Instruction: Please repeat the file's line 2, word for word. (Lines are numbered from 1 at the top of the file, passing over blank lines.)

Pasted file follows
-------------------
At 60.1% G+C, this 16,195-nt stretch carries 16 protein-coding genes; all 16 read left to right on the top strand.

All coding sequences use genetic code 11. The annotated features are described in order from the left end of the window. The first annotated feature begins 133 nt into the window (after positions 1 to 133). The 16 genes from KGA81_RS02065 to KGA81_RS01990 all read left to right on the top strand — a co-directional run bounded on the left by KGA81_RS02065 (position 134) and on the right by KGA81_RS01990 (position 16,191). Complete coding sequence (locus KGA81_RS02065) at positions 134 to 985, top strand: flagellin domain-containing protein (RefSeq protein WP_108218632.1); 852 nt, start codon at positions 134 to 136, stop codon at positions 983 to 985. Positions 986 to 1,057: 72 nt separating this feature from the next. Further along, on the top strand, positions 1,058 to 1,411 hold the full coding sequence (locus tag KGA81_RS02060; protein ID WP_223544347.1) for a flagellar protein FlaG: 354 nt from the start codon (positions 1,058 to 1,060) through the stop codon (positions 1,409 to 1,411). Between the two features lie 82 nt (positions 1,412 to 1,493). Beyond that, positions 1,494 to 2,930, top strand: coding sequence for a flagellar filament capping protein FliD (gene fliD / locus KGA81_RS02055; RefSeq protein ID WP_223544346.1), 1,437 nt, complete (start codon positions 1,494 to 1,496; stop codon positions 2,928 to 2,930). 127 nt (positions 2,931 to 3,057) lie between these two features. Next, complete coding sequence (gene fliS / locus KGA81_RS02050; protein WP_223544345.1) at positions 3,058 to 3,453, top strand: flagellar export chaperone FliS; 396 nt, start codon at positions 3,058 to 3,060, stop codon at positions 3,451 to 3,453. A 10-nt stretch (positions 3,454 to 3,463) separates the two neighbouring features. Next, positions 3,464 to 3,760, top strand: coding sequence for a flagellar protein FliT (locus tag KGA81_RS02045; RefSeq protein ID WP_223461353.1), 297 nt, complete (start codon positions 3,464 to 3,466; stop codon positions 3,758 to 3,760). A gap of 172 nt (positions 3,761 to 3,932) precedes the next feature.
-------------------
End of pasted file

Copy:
All coding sequences use genetic code 11. The annotated features are described in order from the left end of the window. The first annotated feature begins 133 nt into the window (after positions 1 to 133). The 16 genes from KGA81_RS02065 to KGA81_RS01990 all read left to right on the top strand — a co-directional run bounded on the left by KGA81_RS02065 (position 134) and on the right by KGA81_RS01990 (position 16,191). Complete coding sequence (locus KGA81_RS02065) at positions 134 to 985, top strand: flagellin domain-containing protein (RefSeq protein WP_108218632.1); 852 nt, start codon at positions 134 to 136, stop codon at positions 983 to 985. Positions 986 to 1,057: 72 nt separating this feature from the next. Further along, on the top strand, positions 1,058 to 1,411 hold the full coding sequence (locus tag KGA81_RS02060; protein ID WP_223544347.1) for a flagellar protein FlaG: 354 nt from the start codon (positions 1,058 to 1,060) through the stop codon (positions 1,409 to 1,411). Between the two features lie 82 nt (positions 1,412 to 1,493). Beyond that, positions 1,494 to 2,930, top strand: coding sequence for a flagellar filament capping protein FliD (gene fliD / locus KGA81_RS02055; RefSeq protein ID WP_223544346.1), 1,437 nt, complete (start codon positions 1,494 to 1,496; stop codon positions 2,928 to 2,930). 127 nt (positions 2,931 to 3,057) lie between these two features. Next, complete coding sequence (gene fliS / locus KGA81_RS02050; protein WP_223544345.1) at positions 3,058 to 3,453, top strand: flagellar export chaperone FliS; 396 nt, start codon at positions 3,058 to 3,060, stop codon at positions 3,451 to 3,453. A 10-nt stretch (positions 3,454 to 3,463) separates the two neighbouring features. Next, positions 3,464 to 3,760, top strand: coding sequence for a flagellar protein FliT (locus tag KGA81_RS02045; RefSeq protein ID WP_223461353.1), 297 nt, complete (start codon positions 3,464 to 3,466; stop codon positions 3,758 to 3,760). A gap of 172 nt (positions 3,761 to 3,932) precedes the next feature.